Film Review: The Illusionist

The unusual partnership between two French filmmakers—Sylvain Chomet and the late Jacques Tati—results in a beautiful, touching feat of movie magic.

French animator Sylvain Chomet first rose to international prominence with his delightfully odd 2003 confection, The Triplets of Belleville. For his long-awaited sophomore effort, The Illusionist, he’s delivered a film that’s substantially different in tone, yet still bears many of the hallmarks that made that its predecessor such a pleasure, among them beautiful hand-drawn animation, richly designed characters and a sly, knowing sense of humor.
Actually, the latter element can also be credited to the movie’s original author, master French filmmaker Jacques Tati. The writer/director/star of such influential screen comedies as Mon Oncle and Playtime penned the script for The Illusionist in the late ’50s—depending on who you believe, it was either written for his daughter Sophie or for an illegitimate child he fathered and abandoned during World War II—but never got the opportunity to film it before his career effectively ended in the ’70s. (He died in 1982, having made his last completed movie in 1974.)

Like all of Tati’s scenarios, the overarching narrative of The Illusionist is simple, but the way it is told—and the emotions it inspires—are wonderfully complex. Set in a stylized version of ’50s-era Scotland, the film revolves around its titular illusionist, an elderly veteran of the European music hall circuit who finds that the demand for his services is drying up with the rise of a new youth culture that would rather watch floppy-haired rock ’n’ rollers jam on their instruments.

Early on, there’s a small, almost throwaway moment that essentially lays out the arc for the rest of the movie: While dutifully going through his routine before a virtually empty house, the illusionist notices a young girl lean over to her mother and gesture as if she’s figured out exactly how he’s performing his tricks. For this youngster, there’s no magic happening onstage, just an old man pretending to pull a rabbit out of his sleeve.

With that image burned in his brain, the illusionist accepts an invitation to perform at a pub in a remote Scottish village, the kind of place that still seems untouched by the modern world. (Although not for long—in another subtle touch, Chomet depicts the pub’s owner replacing his candle lamps with an electric lightbulb right before the illusionist begins his act. And after he performs his last trick, a brand-new jukebox is wheeled into the room and the crowd starts shaking their hips.) It’s here that he encounters Alice, a wide-eyed maid who genuinely believes his illusions are real magic. When he departs to look for a steadier gig in Edinburgh, she tags along and becomes a surrogate daughter, cleaning their cramped apartment and in general looking after him, as well as the other vaudeville performers who inhabit the building. In return, he lavishes her with attention and gifts, which he pretends he conjures up for free but in actuality cost him his savings and force him to take on a second job. When love blossoms between Alice and the handsome young man in a neighboring apartment, he realizes it’s time to bring her illusion of their life together to an end.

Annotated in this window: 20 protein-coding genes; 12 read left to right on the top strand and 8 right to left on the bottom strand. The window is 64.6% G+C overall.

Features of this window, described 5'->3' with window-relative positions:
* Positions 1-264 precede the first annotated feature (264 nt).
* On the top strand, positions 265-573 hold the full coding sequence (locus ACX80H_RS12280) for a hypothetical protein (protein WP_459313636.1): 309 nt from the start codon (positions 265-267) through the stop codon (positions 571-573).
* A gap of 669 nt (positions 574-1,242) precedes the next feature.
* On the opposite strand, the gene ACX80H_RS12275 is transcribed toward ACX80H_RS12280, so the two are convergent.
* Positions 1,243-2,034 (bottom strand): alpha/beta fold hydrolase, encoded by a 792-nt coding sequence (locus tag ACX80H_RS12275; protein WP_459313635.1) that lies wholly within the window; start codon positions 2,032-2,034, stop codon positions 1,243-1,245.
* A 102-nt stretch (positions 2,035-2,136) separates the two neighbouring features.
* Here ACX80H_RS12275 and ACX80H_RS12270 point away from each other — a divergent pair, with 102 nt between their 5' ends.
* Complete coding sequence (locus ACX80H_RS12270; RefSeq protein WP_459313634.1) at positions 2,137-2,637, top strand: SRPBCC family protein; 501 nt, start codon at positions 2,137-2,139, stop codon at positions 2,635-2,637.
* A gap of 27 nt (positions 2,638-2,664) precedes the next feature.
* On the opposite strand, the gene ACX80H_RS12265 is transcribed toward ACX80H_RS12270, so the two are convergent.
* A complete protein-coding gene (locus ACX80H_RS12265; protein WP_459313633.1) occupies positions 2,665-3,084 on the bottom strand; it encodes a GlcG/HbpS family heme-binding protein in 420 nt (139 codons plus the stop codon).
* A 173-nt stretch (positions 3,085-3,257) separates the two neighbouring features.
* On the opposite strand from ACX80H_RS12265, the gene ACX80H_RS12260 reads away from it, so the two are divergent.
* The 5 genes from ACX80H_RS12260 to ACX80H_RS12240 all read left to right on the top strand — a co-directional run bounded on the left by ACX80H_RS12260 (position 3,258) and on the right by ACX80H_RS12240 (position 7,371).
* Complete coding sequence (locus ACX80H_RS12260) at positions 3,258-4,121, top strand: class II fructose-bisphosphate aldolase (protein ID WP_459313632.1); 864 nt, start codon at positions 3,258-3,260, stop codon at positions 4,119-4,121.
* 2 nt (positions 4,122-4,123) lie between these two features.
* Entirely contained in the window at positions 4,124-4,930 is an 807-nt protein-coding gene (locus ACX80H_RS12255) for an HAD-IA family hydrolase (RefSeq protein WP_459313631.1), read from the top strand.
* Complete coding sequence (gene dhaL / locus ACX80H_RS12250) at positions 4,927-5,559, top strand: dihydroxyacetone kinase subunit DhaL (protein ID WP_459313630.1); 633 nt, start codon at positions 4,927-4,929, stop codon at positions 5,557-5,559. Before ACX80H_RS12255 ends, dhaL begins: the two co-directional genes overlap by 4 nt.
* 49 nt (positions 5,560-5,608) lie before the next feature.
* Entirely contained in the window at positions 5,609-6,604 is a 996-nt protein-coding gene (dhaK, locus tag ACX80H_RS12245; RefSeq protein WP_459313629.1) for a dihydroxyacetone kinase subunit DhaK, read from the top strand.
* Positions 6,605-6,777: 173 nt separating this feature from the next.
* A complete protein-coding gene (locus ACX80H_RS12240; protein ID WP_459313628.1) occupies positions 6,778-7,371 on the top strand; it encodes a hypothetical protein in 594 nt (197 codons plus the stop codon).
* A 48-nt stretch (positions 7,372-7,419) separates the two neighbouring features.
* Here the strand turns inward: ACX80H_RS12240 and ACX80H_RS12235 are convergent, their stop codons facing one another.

In the press notes, Chomet indicates that he made only minor changes to Tati’s script, such as moving the setting from Prague to Edinburgh and creating a handful of new supporting characters. Anyone familiar with Tati’s work can certainly see how faithful he remains to the filmmaker’s general aesthetic, largely eschewing dialogue and allowing the narrative to play out in an unhurried series of set-pieces, some of which are built around broad comic bits while others possess a more melancholic tinge. Like his deceased collaborator, Chomet also pays close attention to the surrounding environment of each scene. His animated landscapes and cityscapes are beautiful works of art, with clever details and gags sketched into almost every frame.

It’s only appropriate that the director chose to tell this story with hand-drawn 2D images, rather than the computerized animation that most cartoon features employ these days. After all, much like Tati watched the music hall performers of his youth give way to other forms of entertainment, so too is Chomet one of the last major animators still working with pen and ink. (Not that The Illusionist is entirely without computer enhancement—a spectacular panorama of Edinburgh likely wouldn’t have been possible without a digital assist.) That sense of sadness for a vanishing tradition is what unites the two filmmakers across the decades. Tati may not have lived to see The Illusionist produced, but one imagines he would have approved of the film Chomet made.